But marital inequality for women persists today. Typically it is the woman who is at an economic disadvantage in marriage and more vulnerable at divorce. In a few states, husbands still can use a marital exemption to avoid criminal charges when they sexually assault their wives. These kinds of disabilities, acquired under law in marriage, make many women's exit from marriage very difficult and very costly in both personal and material terms.
Some women avoid these disabilities by choosing not to marry; others escape them through divorce; still others may want to marry but also want to choose their partner on their own terms.
The right of each woman to make independent decisions about intimate life is one of the great legacies of feminist struggle. The Bush Administration takes aim at that legacy in its funding policies toward poor mothers. Striking at the right of poor mothers to parent alone and undermining their families' well-being, Bush welfare policy would divert funds from economic assistance and supports to pay for initiatives that teach misleading, inaccurate, and sometimes even dangerous advice encouraging women's subordinate role in marriage and discouraging divorce.
At the same time, President Bush wants to use the Constitution to forbid same-sex couples from marrying. By promoting marriages for some while prohibiting it for others, the Bush government aims to use federal power to regulate our intimate decisions. If successful, the two-pronged approach--favoring marriage for straights and opposing it for gays and lesbians--would be a major setback for women generally as well as for lesbians and gay men.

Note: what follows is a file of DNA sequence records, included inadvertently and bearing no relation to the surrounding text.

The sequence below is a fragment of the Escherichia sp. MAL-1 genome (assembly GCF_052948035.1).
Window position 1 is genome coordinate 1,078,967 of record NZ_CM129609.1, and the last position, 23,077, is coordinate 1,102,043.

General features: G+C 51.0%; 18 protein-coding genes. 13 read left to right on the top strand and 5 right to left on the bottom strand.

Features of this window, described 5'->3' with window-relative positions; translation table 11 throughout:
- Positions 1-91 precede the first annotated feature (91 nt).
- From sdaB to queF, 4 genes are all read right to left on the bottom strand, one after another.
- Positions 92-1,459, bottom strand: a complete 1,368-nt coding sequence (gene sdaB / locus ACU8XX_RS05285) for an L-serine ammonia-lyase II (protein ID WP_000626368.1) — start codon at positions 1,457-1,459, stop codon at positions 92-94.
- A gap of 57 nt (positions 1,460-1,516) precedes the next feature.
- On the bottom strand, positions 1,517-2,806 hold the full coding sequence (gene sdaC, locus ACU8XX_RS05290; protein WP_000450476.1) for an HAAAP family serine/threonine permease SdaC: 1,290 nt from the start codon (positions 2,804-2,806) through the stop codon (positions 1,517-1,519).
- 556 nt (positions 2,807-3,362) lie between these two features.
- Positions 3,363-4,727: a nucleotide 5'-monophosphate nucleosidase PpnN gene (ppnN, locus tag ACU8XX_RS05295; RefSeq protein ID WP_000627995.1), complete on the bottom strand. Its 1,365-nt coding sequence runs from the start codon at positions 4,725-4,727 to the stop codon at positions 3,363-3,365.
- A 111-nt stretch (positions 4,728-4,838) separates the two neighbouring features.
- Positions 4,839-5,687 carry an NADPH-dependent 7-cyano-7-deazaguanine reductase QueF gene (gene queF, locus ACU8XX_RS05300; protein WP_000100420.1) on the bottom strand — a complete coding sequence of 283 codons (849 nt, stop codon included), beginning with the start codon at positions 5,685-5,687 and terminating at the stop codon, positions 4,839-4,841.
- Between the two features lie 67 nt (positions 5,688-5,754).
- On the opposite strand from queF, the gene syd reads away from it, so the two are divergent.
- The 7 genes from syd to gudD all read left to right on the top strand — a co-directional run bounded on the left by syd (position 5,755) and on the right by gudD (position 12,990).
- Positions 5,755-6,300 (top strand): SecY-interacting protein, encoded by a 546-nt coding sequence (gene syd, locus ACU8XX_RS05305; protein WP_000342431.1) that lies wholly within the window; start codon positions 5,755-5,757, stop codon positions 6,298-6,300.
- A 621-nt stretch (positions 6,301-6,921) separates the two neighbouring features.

This politicization of marriage distracts public attention from today's economic problems, not the least of which is the loss of living-wage jobs, the decline in real wages and the racialized gender wage gap for those who are employed. (In 2001, Latinas and African American women made 54 cents and 66.8 cents to the white male dollar, respectively; white women made 75 cents.) By claiming that poverty is caused by a lack of marriage among the poor, the Bush Administration is finding yet another way to blame the victim.
Same-sex marriage proponents and critics of marriage promotion--especially low-income single mothers who are the targets of marriage promotion--have much to offer each other in the campaign to defeat the Massachusetts' legislature's proposed ban on same-sex marriage and in the campaign to halt the federal government's initiatives to promote heterosexual marriage.
But same-sex marriage proponents need to make clear that theirs is a struggle for equality, not a campaign to celebrate marriage. Legal recognition for same-sex marriage would be a victory for equality. But it would be a defeat for liberty if same-sex marriage rights are couched in the expectation that same-sex partners should marry, especially if they are parents. The fight for marital freedom must not be about the virtues of married, two-parent families.
We should not be finding new ways to enhance the power of marriage to divide society into the worthy and the blameworthy.
No American should have to enter a government-sponsored sexual partnership to enjoy the dignity and sustenance of citizenship.
Gwendolyn Mink is the author of "Welfare's End" and co-editor of "Welfare: A Documentary History of U.S. Policy and Politics." She teaches social policy at Smith College. Anna Marie Smith is the author of the forthcoming "Welfare Reform and Sexual Regulation." She teaches political theory at Cornell University.
Cornell--No Promotion of Marriage in TANF:
U.S. Department of Health and Human Services--
"Strengthening Healthy Marriages, a Compendium of Approaches"